Thanks to a certain someone and boredom I have really gotten into
watching TV! A couple of months ago I would only watch football and X Factor when its in season, but now I do marathon sessions of Hollyoaks, Eastenders, T4OTB and all sorts and its getting pretty worrying. I had to mentally restrain myself from getting into the whole The Only Way Is Essex hype! I’m like a proper telly person now, it has very much become a big part of my daily routine.
I consciously make time in the day to watch quite a number of programs these days, and I make full use of Catch Up TV on the weekends when I miss any of these programs during the week. One program I never miss is Come Dine With Me!. Love Dave Lamb‘s hilarious voice-over commentary – legendary!. I can do series of it all day and would not be bored and if I miss a few minutes of it, I will be flipping through from Channel 4 +1 through to E4, E4+1 and More 4 to catch up.
My love for this particular program however has nothing to do with my love for food. I am not very hard to impress when it comes to food. I would probably be scoring everyone a big fat 9 if I ever went on Come Dine With Me! But that is not to say I do not appreciate good food. I do but I do not take much delight in eating, if that makes sense. And thinking about it, I cannot figure out why I like this program so much. It must be Dave Lamb and just watching people getting pissed up whiles they cook.
Anyway, I have seen food from a wide variety of origin cooked on this program – Italian, Indian, Mexican, Chinese, Greek, Thai and the list goes on and on. Dishes from every continent, well almost, and I’m yet to see any Ghanaian or even an African dish cooked on there. Well there is a £1000 at stake so I do not expect hosts to be experimenting with something they know nothing about.
So why has no Ghanaian or African dish made it into the class of well known cuisines around the world?
Why and how has Indian, Italian and Chinese dishes become so popular. I do not have to go to India to order a good curry or go to Mexico to get some good nachos. I can go to any well meaning restaurant and order pizzas, curry, chicken chow mein, nachos and gyros. But I cannot say the same for any Ghanaian/African dish. I struggle to find any Ghanaian/African cuisine that can rival any of these dishes I have mentioned in popularity. Gari, waakye, jollof, injera, xalwo. Yeah all of these sound very very unfamiliar but these African cuisines have all it takes to make it into any western restaurant.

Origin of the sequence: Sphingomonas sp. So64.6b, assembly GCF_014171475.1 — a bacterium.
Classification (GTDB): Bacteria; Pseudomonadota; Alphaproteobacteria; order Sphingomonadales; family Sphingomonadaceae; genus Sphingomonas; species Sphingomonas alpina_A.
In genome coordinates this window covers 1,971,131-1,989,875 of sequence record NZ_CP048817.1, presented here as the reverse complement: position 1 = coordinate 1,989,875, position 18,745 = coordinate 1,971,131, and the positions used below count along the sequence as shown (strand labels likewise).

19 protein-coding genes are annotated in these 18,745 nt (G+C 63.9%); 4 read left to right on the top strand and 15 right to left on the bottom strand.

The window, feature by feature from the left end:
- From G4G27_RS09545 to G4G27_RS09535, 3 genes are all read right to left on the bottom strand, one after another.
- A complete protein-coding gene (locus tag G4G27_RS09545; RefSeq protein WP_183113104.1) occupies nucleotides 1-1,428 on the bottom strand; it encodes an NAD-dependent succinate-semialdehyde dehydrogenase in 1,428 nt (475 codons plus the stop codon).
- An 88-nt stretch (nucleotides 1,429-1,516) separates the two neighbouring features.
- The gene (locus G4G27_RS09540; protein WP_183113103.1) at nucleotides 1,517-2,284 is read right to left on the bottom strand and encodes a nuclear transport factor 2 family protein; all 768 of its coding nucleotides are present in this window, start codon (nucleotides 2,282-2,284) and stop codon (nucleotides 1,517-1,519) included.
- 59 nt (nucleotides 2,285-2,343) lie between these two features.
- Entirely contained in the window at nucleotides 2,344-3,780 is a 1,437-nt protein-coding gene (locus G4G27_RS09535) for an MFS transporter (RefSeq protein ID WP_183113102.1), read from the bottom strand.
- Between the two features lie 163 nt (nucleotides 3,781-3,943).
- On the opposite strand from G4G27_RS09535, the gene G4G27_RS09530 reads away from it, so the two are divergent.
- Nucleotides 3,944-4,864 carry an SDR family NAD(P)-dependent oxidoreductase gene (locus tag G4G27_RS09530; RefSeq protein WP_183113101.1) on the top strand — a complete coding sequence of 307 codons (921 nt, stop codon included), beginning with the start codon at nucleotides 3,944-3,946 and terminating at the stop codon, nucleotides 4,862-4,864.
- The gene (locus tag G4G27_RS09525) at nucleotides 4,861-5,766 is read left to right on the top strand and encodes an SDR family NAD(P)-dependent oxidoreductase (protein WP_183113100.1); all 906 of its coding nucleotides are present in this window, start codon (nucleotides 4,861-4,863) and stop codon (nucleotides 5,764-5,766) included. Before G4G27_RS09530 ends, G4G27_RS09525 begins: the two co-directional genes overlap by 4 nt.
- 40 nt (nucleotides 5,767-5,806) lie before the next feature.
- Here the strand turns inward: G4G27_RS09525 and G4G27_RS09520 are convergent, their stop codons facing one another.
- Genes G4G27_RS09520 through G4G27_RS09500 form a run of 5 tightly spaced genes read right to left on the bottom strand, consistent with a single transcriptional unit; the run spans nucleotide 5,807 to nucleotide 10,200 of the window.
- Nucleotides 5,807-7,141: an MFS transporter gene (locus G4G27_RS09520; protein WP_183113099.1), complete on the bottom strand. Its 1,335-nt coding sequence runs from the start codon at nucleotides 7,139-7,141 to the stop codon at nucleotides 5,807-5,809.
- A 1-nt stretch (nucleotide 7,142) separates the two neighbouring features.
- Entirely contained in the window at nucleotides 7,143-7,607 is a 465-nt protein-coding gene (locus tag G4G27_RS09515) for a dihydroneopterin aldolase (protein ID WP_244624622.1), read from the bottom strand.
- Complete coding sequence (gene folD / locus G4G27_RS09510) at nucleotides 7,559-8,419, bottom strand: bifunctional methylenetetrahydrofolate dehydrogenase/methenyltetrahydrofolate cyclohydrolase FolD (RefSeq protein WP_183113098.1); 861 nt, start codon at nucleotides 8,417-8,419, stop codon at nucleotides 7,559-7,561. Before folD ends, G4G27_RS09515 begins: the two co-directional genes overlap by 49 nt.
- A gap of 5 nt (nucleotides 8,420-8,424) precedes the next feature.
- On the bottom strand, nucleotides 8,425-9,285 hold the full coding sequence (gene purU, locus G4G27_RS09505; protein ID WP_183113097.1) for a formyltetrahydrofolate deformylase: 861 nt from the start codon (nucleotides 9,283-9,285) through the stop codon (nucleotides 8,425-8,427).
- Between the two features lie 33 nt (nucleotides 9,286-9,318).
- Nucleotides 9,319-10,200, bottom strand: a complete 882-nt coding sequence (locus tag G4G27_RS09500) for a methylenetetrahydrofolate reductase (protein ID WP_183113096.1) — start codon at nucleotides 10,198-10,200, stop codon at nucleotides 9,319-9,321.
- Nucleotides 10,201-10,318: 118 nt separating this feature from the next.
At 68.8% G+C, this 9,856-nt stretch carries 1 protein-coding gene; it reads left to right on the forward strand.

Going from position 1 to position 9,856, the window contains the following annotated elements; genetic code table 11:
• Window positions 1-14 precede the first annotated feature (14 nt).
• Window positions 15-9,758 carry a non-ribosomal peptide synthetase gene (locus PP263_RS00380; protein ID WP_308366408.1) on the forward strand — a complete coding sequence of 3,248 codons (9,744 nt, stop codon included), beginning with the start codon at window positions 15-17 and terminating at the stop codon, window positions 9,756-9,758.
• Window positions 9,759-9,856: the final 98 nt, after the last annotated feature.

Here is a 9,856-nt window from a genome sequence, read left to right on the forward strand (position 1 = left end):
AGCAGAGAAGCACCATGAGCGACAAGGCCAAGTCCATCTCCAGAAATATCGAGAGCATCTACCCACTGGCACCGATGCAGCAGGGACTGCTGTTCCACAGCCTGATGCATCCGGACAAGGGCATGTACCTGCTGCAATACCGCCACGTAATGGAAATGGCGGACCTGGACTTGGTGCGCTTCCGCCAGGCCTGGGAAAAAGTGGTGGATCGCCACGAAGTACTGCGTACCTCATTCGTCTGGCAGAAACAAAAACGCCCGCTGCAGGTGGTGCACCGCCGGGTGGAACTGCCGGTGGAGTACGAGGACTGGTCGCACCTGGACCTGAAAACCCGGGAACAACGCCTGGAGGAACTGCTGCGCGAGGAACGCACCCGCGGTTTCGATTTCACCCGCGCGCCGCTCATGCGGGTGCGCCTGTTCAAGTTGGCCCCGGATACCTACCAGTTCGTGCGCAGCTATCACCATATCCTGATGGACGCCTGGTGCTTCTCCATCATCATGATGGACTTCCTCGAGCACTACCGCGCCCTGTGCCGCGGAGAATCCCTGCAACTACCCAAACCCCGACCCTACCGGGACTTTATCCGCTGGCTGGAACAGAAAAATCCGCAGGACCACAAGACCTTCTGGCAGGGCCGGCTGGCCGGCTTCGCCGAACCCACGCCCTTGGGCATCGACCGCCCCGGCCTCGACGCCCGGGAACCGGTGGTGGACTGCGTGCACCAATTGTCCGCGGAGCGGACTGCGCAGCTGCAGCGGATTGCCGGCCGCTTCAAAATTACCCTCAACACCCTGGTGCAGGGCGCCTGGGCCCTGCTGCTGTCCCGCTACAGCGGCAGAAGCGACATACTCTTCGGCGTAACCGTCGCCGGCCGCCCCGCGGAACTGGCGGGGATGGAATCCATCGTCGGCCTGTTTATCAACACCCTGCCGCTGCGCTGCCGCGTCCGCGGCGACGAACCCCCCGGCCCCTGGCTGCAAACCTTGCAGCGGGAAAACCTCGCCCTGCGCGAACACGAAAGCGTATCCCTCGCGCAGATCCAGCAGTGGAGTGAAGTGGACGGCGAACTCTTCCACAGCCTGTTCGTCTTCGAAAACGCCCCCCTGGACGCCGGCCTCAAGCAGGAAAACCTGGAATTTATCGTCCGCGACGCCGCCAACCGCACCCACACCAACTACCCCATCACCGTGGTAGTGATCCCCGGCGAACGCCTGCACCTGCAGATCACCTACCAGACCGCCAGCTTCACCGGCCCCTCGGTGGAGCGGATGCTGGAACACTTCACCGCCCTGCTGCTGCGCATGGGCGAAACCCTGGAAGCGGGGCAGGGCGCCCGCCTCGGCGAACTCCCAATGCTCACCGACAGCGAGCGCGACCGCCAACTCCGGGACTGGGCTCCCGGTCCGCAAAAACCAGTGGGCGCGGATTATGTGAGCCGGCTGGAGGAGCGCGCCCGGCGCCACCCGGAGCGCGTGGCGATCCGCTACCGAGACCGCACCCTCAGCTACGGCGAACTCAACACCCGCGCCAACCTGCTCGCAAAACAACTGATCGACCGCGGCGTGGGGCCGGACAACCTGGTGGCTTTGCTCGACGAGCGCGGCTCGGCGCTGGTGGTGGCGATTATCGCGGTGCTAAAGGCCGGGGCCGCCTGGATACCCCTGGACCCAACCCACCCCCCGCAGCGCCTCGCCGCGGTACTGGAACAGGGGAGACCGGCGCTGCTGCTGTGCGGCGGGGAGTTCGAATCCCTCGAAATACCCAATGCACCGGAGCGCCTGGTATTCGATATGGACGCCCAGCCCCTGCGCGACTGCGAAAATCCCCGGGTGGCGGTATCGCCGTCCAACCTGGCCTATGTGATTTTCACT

So why do these cuisines remain unknown everywhere else other that their places of origin? This I have put down to a couple of reasons. Many African cuisines may be a bit too spicy for foreign tongues. Again we do not serve our food in a three course meal standard, we do not do starters and desserts. We have just one big meal on a plate end of! Another thing is serving dishes with all the bones still on the meat and fish.
On the first point, Levi Roots has clearly proven otherwise. His
Reggae Reggae sauce has been a hit and made it into unlikely places like JD Wetherspoon, Slug and Lettuce and Dominoes! But for all these problems there is a one word solution – ADAPTATION!
We do not have to change the way we cook our dishes in our homes but to make it to the world scene we definitely need to adapt it to the world taste. That is the secret of all of these foreign cuisines that have attained world wide popularity. These foods are tweaked to suit the local taste, wherever its been served. I have eaten curry from a typical Indian home and it tastes well different from the ones we buy from the restaurants. If only we can start tweaking our dishes here and there then our local cuisines can become attractive to many foreigners like all of the other popular cuisines.
So let the African chefs get to work. Lets get the gari next to the curry!
By Maclean Arthur